Industry moves fast and the National Apprenticeship Service wants to make sure apprenticeships move with the times, and remain relevant and effective.
They’re hoping to do this by starting by getting real-time feedback from apprentices to see how their apprenticeships are going and if their course is moving them toward their goals.
Are apprentices up for this?
In National Apprenticeship Service research sessions, apprentices have consistently told us they’re happy to give feedback regularly if it’s quick, easy and it has a clear purpose.
They wanted to give feedback by text message. When they start their apprenticeship, apprentices are asked for their phone number and for consent to be contacted by phone for surveys like this.
By answering their questions, apprentices are providing valuable feedback.
What they’re asking apprentices about
By answering their questions, apprentices are providing valuable feedback. For example, their answers let the National Apprenticeship Service know if they are getting:
- The skills they need to progress in their job?
- The support they need?
- Time off the job to do their training?
When talking to apprentices, some told the National Apprenticeship Service that industry tends to advance faster than their apprenticeship, for example some aspects of their apprenticeship training are no longer relevant for their work.
They hope to ask apprentices about this to help drive the quality of standards.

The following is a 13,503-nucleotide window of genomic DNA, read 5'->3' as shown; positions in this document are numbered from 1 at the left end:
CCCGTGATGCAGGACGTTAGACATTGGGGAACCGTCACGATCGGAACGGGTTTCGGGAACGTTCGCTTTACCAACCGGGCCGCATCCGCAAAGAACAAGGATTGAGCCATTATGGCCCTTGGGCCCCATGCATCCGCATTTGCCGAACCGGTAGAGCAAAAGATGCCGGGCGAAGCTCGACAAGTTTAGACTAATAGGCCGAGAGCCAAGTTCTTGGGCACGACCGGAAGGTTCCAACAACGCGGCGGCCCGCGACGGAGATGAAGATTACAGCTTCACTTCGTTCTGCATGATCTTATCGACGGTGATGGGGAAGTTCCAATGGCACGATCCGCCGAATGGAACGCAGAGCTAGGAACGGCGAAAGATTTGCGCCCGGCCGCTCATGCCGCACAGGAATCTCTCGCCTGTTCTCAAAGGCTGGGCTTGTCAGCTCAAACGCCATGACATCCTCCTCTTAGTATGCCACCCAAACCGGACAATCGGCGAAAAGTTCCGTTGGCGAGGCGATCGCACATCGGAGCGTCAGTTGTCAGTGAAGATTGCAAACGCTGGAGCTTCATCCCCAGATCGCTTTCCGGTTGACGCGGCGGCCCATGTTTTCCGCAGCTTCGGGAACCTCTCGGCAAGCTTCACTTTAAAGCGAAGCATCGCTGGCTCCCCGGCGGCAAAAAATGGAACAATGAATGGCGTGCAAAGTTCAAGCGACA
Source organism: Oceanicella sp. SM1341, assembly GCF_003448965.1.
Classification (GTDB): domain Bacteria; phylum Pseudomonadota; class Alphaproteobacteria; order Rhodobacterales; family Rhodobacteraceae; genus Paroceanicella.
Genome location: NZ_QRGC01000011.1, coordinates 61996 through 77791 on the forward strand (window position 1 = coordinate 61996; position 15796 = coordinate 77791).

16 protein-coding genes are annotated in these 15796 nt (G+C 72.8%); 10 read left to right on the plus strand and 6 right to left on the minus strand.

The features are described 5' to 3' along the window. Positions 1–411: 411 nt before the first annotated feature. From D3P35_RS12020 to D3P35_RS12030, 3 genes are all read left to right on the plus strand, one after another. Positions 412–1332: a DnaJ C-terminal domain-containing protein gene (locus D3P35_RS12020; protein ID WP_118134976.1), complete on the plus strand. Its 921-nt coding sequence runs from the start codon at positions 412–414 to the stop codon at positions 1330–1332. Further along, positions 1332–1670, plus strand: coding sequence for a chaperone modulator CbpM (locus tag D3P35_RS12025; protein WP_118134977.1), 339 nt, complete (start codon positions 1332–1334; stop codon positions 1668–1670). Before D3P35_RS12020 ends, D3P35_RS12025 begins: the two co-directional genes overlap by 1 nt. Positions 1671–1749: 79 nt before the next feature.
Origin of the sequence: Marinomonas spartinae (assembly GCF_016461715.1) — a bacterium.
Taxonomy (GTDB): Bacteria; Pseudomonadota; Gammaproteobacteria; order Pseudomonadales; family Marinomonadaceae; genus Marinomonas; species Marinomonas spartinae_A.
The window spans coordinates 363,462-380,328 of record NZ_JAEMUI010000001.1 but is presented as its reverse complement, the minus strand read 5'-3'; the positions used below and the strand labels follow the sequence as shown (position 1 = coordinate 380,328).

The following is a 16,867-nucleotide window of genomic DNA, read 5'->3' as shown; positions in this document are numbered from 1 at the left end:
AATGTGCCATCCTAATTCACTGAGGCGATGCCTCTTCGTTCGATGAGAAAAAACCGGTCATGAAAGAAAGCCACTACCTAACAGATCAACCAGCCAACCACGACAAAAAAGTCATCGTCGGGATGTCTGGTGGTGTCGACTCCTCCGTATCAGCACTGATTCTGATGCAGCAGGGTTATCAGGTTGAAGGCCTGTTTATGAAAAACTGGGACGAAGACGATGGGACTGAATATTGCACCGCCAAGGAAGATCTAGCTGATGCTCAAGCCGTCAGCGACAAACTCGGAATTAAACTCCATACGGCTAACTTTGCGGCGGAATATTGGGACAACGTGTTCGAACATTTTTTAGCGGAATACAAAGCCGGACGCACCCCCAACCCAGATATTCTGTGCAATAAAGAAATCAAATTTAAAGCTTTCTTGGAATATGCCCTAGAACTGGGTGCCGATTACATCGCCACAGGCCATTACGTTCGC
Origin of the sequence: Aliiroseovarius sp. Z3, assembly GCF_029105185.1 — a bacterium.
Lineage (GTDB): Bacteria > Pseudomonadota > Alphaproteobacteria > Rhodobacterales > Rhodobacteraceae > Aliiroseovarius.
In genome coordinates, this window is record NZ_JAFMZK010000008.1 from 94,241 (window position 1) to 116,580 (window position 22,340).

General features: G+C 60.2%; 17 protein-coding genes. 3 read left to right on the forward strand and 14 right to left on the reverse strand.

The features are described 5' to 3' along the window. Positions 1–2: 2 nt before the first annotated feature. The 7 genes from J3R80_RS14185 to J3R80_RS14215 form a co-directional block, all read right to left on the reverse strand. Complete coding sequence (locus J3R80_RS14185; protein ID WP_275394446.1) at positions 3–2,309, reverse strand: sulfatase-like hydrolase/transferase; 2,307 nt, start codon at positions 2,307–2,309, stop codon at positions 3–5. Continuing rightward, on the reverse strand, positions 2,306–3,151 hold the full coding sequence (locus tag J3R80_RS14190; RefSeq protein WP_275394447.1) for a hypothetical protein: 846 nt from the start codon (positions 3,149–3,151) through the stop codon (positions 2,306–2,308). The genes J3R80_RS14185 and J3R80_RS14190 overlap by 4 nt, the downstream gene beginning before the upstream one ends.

The National Apprenticeship Service has also been talking to the Institute for Apprenticeships. They can then collaborate to tailor the text messages to ask specific questions about particular standards and help them review and improve apprenticeship standards.
How they’re doing it
You might think it would be time consuming to have a text conversation with a large number of apprentices across England. But the National Apprenticeship Service has built a simple system using chatbot technology, which means the whole process is automated.
The system works intuitively. If apprentices give positive responses to questions, they can reply with positive, supportive messages. If an apprentice’s response suggests that they’re not getting the support they need or they’re not happy with their apprenticeship, the National Apprenticeship Service can point them to useful resources.
Where they are now
They’ve just tested the system with a small, closed group of apprentices.
The aim of that wasn’t necessarily to capture data – it was more about testing how the system works. They use GOV.UK's notify tool to trigger the messages and rely on telecoms companies to deliver the messages – so at the moment they’re testing how this works.
Soon all apprentices will be able to tell the central organisation about their experiences, helping employers improve programmes for everyone.